Parisian nights, the revival
Looking at the storefront of Moune, at 54 rue Jean-Baptiste Pigalle, more than 70 years of memories and myths are on display. This Parisian nightlife hotspot, opened in 1936, was once the first female cabaret in Europe, and temple of the lesbian community. Closed in the 80s on the death of his boss, it is now reborn from its ashes. True to itself, the decor always plays with a naughty imaginary (string of mirrors, red velvet, leopard patterns, etc.). But make no mistake Chez Moune 2.0 is above all an establishment where people celebrate by sipping cocktails, on a quality artistic program, with concepts of “fever”, like disco evenings or Sundays around Latin music. The map is designed by Yago, another iconic spot in Pigalle.
Whether you are more Right Bank or Left Bank, you must now rely on other essential addresses. For the ten years of Silencio, the ultra-select club designed by filmmaker David Lynch, a brand new membership formula is proposed. Or a privileged access to the restaurant Silencio des Prés (second address of the Silencio, which focuses more on gastronomy) at any time of the day, for a luxury coworking amidst leather benches and alcoves with Roaring Twenties elegance. This membership formula also allows preferential rates on the restaurant, chef dinners or event privatizations.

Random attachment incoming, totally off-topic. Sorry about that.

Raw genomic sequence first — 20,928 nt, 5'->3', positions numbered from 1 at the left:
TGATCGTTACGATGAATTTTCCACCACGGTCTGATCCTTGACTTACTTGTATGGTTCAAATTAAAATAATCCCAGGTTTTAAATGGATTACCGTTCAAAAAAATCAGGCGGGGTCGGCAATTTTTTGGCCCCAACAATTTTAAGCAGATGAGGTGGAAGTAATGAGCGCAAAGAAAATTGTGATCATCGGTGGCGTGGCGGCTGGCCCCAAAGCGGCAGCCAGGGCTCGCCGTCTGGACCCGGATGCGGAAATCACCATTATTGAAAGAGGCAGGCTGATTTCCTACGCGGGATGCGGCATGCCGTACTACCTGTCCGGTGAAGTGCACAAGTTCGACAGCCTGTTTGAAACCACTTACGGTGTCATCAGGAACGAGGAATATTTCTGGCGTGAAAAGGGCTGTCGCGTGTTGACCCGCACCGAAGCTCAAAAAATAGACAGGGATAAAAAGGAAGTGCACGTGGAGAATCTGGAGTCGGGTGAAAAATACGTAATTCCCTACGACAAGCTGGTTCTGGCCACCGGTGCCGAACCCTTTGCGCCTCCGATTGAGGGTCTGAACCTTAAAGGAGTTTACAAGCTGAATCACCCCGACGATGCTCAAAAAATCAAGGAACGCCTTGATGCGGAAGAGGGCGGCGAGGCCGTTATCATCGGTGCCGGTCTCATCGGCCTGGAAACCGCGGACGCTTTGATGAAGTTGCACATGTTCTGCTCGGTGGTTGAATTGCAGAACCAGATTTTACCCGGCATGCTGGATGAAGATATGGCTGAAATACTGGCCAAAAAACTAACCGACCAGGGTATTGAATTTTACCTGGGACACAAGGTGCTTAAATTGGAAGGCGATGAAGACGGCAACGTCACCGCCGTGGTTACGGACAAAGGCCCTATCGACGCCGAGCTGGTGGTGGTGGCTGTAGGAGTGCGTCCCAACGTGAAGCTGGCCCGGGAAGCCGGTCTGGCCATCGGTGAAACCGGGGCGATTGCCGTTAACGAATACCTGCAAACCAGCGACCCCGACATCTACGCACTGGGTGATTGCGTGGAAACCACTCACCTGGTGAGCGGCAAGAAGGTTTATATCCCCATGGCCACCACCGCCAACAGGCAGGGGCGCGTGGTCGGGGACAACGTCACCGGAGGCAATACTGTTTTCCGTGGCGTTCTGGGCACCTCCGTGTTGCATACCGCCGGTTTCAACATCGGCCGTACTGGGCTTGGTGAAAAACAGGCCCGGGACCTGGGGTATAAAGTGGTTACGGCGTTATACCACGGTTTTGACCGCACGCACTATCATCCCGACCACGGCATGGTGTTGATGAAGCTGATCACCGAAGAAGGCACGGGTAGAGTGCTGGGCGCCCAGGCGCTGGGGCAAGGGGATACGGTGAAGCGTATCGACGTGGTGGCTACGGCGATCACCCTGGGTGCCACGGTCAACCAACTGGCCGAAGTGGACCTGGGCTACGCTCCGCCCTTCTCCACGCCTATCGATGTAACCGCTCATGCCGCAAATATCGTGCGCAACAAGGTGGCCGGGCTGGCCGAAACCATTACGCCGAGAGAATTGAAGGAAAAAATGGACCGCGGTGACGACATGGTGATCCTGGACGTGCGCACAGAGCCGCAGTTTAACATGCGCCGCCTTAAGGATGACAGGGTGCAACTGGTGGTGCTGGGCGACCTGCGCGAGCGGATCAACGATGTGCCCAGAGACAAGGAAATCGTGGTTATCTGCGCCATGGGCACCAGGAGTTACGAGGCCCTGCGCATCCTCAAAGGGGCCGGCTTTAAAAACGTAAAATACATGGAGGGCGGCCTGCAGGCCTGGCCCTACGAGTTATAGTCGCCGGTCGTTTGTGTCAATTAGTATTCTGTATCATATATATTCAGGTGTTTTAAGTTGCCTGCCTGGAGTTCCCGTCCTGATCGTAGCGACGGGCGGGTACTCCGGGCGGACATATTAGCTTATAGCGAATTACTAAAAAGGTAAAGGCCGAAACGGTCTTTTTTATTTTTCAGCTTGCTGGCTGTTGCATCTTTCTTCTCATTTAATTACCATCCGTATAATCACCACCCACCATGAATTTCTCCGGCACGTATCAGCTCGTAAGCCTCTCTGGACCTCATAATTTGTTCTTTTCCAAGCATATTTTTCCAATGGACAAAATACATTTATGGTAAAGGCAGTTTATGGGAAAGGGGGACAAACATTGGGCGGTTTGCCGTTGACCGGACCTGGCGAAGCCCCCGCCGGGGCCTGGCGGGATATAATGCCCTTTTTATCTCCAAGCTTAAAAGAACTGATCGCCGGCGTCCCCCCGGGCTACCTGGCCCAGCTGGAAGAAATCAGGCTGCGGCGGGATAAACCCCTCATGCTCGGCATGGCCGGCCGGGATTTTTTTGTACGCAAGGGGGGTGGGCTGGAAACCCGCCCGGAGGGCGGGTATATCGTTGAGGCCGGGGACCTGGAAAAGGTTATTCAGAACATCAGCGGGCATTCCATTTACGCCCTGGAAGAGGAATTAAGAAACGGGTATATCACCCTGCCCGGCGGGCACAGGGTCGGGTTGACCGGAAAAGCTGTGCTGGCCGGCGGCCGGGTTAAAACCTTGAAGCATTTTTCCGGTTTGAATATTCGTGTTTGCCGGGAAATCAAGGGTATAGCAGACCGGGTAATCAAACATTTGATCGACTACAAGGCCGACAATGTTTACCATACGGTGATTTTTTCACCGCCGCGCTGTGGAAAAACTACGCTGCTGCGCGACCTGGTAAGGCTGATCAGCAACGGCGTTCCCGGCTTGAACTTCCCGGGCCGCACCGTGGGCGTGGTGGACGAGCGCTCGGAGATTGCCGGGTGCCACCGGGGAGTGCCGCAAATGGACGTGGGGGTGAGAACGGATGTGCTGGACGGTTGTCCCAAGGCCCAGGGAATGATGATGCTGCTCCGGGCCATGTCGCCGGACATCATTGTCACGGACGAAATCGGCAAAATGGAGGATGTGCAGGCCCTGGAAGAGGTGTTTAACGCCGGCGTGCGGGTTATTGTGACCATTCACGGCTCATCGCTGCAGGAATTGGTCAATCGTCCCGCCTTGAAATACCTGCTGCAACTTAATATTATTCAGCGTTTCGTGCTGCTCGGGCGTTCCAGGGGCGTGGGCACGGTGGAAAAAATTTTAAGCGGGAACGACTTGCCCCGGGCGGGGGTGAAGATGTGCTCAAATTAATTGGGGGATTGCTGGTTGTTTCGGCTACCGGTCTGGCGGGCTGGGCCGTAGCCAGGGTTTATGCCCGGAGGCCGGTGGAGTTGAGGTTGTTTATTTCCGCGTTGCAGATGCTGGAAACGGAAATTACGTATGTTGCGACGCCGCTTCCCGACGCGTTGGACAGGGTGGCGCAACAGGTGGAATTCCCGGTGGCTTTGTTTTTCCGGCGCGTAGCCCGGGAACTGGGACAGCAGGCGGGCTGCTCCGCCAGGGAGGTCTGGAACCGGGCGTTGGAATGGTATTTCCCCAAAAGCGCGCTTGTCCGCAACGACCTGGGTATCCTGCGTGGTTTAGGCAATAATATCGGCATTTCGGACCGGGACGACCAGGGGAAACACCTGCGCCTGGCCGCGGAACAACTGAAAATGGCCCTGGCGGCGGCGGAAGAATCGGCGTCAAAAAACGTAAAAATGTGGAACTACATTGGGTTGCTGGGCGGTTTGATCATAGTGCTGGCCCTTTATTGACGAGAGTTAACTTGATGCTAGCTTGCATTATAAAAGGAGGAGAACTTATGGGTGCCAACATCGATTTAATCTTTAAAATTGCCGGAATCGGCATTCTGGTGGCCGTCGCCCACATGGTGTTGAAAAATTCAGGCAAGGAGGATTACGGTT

On the other side of the Seine, such a must-see address also delights night birds. At 130 rue de Rivoli, the night bar La Planque will bring back memories for jazz lovers. It was at this address that the Slow Club was held, a high place where Benny Waters and Barney Bigard met, among others, in front of Françoise Sagan and Boris Vian, more in the evening than in the morning. The Planque, designed by Alexandra Selig and Carl Renault, has retained the charm of the Slow Club. Stone walls, velvet sofas and period chandeliers.